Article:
Our buddies moved from classroom to classroom learning tracheostomy care and emergencies, arterial and central venous lines safety, using the syringe drivers, proning and positioning patients and red zone PPE. For many this was a revision of skills; the team and I had been overwhelmed with the number of ex critical care nurses who opted to return to help in a crisis. Staff who we had not seen for many years returned all bright eyed and eager to help and offer their, sometimes, extensive experience. For anyone who has spent time in the military and served overseas; this returning group of nurses felt like a relief in place or RIP. That moment when you see friendly and refreshed faces arriving to take up their posts is one that is not to be forgotten and I will be forever grateful for those nurses who sat through my patronising teaching sessions. As a manager of mine once said; those guys will have forgotten more than you have ever learnt.

At the end of the study day, a first tranche of staff was identified to return for clinical shifts. We had been preparing our buddies to hit the ground running but with the slow burn of COVID in our region, we had time to deploy them onto the unit to be mentored in practice. As a team we got the band 6 and band 7 nurses together and talked to them about how they would manage a shift manned with inexperienced staff. A more task orientated way of working may be called for with a focus on safety and vital care elements being timetabled rather than the holistic approach that we are all accustomed to. Our dedicated rehab sister was beside herself with the realisation that early mobilisation, weaning and niceties like hair washing would have to be forgone in favour of safety. What is the point in all of this if we save their lives but don’t get them walking out of here with their dignity intact? She was right but it’s just 1 of the moral dilemmas that we faced while staring into the potential black hole coming our way. Just because we could look after 150 level 3 patients, doesn’t mean that we should.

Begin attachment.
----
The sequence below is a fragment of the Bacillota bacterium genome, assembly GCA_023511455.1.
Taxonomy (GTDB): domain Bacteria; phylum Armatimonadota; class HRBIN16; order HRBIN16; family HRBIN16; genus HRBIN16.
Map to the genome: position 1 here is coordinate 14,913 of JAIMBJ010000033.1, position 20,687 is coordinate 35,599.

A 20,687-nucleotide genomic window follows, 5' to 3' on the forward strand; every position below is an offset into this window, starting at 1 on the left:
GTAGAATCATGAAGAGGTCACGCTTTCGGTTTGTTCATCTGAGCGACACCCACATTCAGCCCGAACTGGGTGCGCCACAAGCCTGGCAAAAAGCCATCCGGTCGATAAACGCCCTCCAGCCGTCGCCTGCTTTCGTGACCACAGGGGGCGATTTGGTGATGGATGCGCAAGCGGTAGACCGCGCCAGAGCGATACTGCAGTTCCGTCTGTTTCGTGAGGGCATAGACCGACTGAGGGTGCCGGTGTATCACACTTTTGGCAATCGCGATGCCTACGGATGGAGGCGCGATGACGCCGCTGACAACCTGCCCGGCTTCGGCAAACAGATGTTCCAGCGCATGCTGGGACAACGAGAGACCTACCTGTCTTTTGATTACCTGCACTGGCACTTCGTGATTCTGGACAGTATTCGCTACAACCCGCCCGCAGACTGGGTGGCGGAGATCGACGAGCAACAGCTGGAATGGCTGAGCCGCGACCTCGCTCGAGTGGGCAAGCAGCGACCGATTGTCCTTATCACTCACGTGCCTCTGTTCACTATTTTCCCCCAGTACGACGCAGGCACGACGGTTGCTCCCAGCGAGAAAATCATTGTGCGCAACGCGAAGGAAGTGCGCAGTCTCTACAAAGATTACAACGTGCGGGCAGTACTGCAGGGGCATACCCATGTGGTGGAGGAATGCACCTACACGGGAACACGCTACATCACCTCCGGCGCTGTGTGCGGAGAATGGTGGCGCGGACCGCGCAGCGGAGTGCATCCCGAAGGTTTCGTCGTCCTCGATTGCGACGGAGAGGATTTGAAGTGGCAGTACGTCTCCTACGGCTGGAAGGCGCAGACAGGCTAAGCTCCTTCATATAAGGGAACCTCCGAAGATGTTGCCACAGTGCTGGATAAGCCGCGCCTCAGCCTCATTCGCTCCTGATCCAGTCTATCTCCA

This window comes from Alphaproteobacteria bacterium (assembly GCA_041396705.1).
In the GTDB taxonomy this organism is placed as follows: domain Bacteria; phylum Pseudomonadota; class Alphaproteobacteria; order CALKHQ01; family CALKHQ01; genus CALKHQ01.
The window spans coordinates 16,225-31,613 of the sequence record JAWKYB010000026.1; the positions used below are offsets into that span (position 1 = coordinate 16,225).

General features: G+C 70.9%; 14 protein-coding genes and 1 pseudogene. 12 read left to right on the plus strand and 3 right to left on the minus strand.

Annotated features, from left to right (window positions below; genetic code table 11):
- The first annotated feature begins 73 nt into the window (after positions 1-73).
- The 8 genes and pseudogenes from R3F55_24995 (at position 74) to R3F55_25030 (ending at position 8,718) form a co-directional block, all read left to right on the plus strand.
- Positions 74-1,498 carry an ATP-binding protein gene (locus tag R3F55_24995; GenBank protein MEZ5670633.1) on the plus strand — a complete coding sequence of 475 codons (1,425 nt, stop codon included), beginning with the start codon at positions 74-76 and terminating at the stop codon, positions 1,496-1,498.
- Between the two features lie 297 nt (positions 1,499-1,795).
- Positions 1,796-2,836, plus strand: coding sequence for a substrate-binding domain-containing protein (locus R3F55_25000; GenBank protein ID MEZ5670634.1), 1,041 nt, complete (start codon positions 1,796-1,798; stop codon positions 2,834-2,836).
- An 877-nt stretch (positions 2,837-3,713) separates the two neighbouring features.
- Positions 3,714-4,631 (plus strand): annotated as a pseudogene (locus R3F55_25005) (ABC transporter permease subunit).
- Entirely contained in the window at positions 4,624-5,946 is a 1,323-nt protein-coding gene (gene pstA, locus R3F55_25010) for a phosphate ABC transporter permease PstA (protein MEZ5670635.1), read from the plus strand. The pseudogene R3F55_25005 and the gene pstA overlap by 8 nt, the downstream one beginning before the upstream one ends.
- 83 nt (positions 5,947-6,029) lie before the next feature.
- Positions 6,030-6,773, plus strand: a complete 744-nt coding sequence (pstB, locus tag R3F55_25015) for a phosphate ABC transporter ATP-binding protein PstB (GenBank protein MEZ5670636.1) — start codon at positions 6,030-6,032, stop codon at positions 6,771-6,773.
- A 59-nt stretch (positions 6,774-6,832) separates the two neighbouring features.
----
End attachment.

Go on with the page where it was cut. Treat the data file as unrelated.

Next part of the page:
What has COVID-19 taught me and the team I work with? Practice education has never been more important than in a time of crisis. Out of the hundreds of staff who attended our training sessions in those 2 months, only a couple cried (only joking), most were focussed and resolved to maintain patient safety and care in an alien environment. Everyone brought a skill to the department and made us all richer for it. The ODPs supported us when we had to implement anaesthetic machine training, the HCAs came up with ways to monitor PPE compliance and timetabled our shifts, our colleagues from recovery were unfazed by troublesome patients waking from sedation and you should see the amazing eye care provided to the vulnerable by those eye clinic nurses!

The successes of my departments approach to COVID-19 have been testament to the teamwork of all involved. Imagine what we could achieve as a team in the face of future adversities?

Holly x

Reading this a year later I am overwhelmed by what a year my team has had. I am also cognisant that it isnt over yet. Our second and third wave ended up being worse than our first and the training burden for escalation staff didnt stop.

The whole hospital approach to the pandemic in the first wave was inspiring and is probably how we should approach patient care in general. Why is it that we all train in our specialty silos, never to meet until the interface of patient handover? A future where the whole hospital works together to achieve ED waiting times, gold standard inpatient care, effective discharges into a functioning social care and everything in between….now that is a healthcare facility I want to work in.